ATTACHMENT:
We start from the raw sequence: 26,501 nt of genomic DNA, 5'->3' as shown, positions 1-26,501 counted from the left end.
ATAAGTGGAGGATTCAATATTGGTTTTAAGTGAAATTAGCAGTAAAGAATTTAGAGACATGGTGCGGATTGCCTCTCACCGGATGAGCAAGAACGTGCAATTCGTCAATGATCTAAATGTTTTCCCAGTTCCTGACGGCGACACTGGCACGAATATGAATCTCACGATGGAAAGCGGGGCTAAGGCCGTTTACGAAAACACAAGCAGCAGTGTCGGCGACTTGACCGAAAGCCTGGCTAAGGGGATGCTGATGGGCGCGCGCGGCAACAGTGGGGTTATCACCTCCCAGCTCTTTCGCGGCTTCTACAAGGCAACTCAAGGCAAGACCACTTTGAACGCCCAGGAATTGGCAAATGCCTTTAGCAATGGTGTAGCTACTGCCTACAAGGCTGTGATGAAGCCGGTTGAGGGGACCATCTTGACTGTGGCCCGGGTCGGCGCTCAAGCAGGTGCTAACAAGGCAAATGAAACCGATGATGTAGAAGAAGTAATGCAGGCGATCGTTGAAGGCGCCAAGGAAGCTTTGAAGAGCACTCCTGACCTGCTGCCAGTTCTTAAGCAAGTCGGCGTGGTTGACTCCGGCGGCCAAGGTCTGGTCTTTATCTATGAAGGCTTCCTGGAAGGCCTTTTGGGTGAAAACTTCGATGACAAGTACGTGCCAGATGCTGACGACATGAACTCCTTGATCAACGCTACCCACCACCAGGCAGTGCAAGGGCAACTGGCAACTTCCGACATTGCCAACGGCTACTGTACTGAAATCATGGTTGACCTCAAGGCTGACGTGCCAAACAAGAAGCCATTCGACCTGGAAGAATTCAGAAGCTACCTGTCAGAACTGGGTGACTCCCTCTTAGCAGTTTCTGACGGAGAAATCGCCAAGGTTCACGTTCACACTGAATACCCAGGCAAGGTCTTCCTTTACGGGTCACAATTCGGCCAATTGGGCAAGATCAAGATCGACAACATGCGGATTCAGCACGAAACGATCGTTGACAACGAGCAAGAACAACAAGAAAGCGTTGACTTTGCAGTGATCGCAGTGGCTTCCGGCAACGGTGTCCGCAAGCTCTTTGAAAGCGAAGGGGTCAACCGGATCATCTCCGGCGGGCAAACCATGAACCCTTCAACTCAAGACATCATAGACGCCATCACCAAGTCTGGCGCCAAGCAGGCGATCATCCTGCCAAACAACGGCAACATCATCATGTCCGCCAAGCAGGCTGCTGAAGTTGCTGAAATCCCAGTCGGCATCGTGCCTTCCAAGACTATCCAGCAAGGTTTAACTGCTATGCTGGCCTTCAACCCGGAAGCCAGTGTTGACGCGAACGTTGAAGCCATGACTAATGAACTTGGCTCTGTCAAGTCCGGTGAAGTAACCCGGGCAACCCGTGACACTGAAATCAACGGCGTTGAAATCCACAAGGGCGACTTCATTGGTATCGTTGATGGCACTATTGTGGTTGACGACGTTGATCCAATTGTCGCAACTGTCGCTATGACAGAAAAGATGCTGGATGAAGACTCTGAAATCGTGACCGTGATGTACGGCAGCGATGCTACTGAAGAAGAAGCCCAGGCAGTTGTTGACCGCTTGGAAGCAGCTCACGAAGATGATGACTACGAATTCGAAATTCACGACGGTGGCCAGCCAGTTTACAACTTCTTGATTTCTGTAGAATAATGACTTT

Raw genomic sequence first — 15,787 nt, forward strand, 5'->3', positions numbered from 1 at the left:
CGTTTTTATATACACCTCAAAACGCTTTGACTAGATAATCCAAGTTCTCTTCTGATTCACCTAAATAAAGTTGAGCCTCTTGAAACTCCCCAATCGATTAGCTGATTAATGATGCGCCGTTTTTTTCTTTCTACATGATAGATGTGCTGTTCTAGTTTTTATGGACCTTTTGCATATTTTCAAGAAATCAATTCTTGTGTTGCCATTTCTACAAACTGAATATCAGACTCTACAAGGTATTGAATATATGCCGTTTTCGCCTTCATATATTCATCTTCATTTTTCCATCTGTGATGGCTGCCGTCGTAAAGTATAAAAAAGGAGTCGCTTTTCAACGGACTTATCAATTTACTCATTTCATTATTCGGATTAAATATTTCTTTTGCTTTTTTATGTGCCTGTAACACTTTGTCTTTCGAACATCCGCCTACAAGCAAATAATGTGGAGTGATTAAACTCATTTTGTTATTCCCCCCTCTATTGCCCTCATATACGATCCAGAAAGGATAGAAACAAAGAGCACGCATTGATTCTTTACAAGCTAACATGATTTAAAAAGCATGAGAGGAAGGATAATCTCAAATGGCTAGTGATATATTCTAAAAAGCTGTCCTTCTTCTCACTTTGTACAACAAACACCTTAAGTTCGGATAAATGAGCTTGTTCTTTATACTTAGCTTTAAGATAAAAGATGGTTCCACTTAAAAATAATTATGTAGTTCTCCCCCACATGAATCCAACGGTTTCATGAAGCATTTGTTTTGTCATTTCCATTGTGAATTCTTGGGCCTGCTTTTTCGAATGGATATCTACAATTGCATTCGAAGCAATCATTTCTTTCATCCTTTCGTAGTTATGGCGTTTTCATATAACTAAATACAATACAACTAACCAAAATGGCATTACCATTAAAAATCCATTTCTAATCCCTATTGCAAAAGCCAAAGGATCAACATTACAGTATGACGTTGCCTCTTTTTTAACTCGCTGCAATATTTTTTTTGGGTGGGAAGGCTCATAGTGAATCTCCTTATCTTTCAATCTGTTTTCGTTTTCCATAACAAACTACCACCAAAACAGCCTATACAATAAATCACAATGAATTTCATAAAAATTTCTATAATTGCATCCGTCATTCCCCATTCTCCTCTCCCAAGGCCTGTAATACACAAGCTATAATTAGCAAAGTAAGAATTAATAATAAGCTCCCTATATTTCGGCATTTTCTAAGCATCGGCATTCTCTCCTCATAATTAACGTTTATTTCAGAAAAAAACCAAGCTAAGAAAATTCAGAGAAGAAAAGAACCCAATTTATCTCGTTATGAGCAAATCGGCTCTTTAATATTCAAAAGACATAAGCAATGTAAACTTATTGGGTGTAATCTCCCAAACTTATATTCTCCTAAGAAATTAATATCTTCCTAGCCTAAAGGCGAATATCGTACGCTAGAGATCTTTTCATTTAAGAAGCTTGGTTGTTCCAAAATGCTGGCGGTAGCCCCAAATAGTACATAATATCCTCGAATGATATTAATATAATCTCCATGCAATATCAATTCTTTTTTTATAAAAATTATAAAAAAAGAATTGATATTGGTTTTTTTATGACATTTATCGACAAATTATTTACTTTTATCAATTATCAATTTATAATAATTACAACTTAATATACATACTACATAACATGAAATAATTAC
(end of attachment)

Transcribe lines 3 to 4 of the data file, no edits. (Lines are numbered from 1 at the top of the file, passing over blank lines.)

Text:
Raw genomic sequence first — 15,787 nt, forward strand, 5'->3', positions numbered from 1 at the left:
CGTTTTTATATACACCTCAAAACGCTTTGACTAGATAATCCAAGTTCTCTTCTGATTCACCTAAATAAAGTTGAGCCTCTTGAAACTCCCCAATCGATTAGCTGATTAATGATGCGCCGTTTTTTTCTTTCTACATGATAGATGTGCTGTTCTAGTTTTTATGGACCTTTTGCATATTTTCAAGAAATCAATTCTTGTGTTGCCATTTCTACAAACTGAATATCAGACTCTACAAGGTATTGAATATATGCCGTTTTCGCCTTCATATATTCATCTTCATTTTTCCATCTGTGATGGCTGCCGTCGTAAAGTATAAAAAAGGAGTCGCTTTTCAACGGACTTATCAATTTACTCATTTCATTATTCGGATTAAATATTTCTTTTGCTTTTTTATGTGCCTGTAACACTTTGTCTTTCGAACATCCGCCTACAAGCAAATAATGTGGAGTGATTAAACTCATTTTGTTATTCCCCCCTCTATTGCCCTCATATACGATCCAGAAAGGATAGAAACAAAGAGCACGCATTGATTCTTTACAAGCTAACATGATTTAAAAAGCATGAGAGGAAGGATAATCTCAAATGGCTAGTGATATATTCTAAAAAGCTGTCCTTCTTCTCACTTTGTACAACAAACACCTTAAGTTCGGATAAATGAGCTTGTTCTTTATACTTAGCTTTAAGATAAAAGATGGTTCCACTTAAAAATAATTATGTAGTTCTCCCCCACATGAATCCAACGGTTTCATGAAGCATTTGTTTTGTCATTTCCATTGTGAATTCTTGGGCCTGCTTTTTCGAATGGATATCTACAATTGCATTCGAAGCAATCATTTCTTTCATCCTTTCGTAGTTATGGCGTTTTCATATAACTAAATACAATACAACTAACCAAAATGGCATTACCATTAAAAATCCATTTCTAATCCCTATTGCAAAAGCCAAAGGATCAACATTACAGTATGACGTTGCCTCTTTTTTAACTCGCTGCAATATTTTTTTTGGGTGGGAAGGCTCATAGTGAATCTCCTTATCTTTCAATCTGTTTTCGTTTTCCATAACAAACTACCACCAAAACAGCCTATACAATAAATCACAATGAATTTCATAAAAATTTCTATAATTGCATCCGTCATTCCCCATTCTCCTCTCCCAAGGCCTGTAATACACAAGCTATAATTAGCAAAGTAAGAATTAATAATAAGCTCCCTATATTTCGGCATTTTCTAAGCATCGGCATTCTCTCCTCATAATTAACGTTTATTTCAGAAAAAAACCAAGCTAAGAAAATTCAGAGAAGAAAAGAACCCAATTTATCTCGTTATGAGCAAATCGGCTCTTTAATATTCAAAAGACATAAGCAATGTAAACTTATTGGGTGTAATCTCCCAAACTTATATTCTCCTAAGAAATTAATATCTTCCTAGCCTAAAGGCGAATATCGTACGCTAGAGATCTTTTCATTTAAGAAGCTTGGTTGTTCCAAAATGCTGGCGGTAGCCCCAAATAGTACATAATATCCTCGAATGATATTAATATAATCTCCATGCAATATCAATTCTTTTTTTATAAAAATTATAAAAAAAGAATTGATATTGGTTTTTTTATGACATTTATCGACAAATTATTTACTTTTATCAATTATCAATTTATAATAATTACAACTTAATATACATACTACATAACATGAAATAATTAC